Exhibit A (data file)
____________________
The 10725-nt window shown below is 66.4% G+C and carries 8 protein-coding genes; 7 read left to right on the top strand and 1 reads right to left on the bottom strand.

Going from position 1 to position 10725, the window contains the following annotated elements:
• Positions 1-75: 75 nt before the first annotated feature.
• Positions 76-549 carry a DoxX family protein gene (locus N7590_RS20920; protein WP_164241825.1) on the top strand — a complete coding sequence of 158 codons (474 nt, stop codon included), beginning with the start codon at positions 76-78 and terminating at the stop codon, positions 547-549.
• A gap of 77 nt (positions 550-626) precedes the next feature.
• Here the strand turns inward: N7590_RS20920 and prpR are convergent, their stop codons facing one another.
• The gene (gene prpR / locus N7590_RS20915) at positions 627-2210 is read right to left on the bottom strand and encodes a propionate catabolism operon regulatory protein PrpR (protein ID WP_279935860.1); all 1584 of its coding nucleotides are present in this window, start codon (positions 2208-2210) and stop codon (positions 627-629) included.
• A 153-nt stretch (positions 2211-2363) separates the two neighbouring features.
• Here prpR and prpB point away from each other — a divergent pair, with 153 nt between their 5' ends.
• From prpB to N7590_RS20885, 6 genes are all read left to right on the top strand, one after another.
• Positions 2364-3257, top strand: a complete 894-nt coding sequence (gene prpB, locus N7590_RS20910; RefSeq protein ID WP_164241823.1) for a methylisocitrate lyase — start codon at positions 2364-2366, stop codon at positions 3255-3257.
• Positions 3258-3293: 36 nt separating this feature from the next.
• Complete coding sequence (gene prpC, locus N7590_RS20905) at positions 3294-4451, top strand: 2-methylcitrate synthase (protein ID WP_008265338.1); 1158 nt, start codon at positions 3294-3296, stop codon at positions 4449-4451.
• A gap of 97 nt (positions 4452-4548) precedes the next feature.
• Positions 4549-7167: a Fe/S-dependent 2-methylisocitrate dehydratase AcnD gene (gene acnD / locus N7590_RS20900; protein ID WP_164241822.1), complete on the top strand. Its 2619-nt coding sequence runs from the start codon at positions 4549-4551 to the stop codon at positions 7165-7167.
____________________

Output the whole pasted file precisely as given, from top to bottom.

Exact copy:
The 10725-nt window shown below is 66.4% G+C and carries 8 protein-coding genes; 7 read left to right on the top strand and 1 reads right to left on the bottom strand.

Going from position 1 to position 10725, the window contains the following annotated elements:
• Positions 1-75: 75 nt before the first annotated feature.
• Positions 76-549 carry a DoxX family protein gene (locus N7590_RS20920; protein WP_164241825.1) on the top strand — a complete coding sequence of 158 codons (474 nt, stop codon included), beginning with the start codon at positions 76-78 and terminating at the stop codon, positions 547-549.
• A gap of 77 nt (positions 550-626) precedes the next feature.
• Here the strand turns inward: N7590_RS20920 and prpR are convergent, their stop codons facing one another.
• The gene (gene prpR / locus N7590_RS20915) at positions 627-2210 is read right to left on the bottom strand and encodes a propionate catabolism operon regulatory protein PrpR (protein ID WP_279935860.1); all 1584 of its coding nucleotides are present in this window, start codon (positions 2208-2210) and stop codon (positions 627-629) included.
• A 153-nt stretch (positions 2211-2363) separates the two neighbouring features.
• Here prpR and prpB point away from each other — a divergent pair, with 153 nt between their 5' ends.
• From prpB to N7590_RS20885, 6 genes are all read left to right on the top strand, one after another.
• Positions 2364-3257, top strand: a complete 894-nt coding sequence (gene prpB, locus N7590_RS20910; RefSeq protein ID WP_164241823.1) for a methylisocitrate lyase — start codon at positions 2364-2366, stop codon at positions 3255-3257.
• Positions 3258-3293: 36 nt separating this feature from the next.
• Complete coding sequence (gene prpC, locus N7590_RS20905) at positions 3294-4451, top strand: 2-methylcitrate synthase (protein ID WP_008265338.1); 1158 nt, start codon at positions 3294-3296, stop codon at positions 4449-4451.
• A gap of 97 nt (positions 4452-4548) precedes the next feature.
• Positions 4549-7167: a Fe/S-dependent 2-methylisocitrate dehydratase AcnD gene (gene acnD / locus N7590_RS20900; protein ID WP_164241822.1), complete on the top strand. Its 2619-nt coding sequence runs from the start codon at positions 4549-4551 to the stop codon at positions 7165-7167.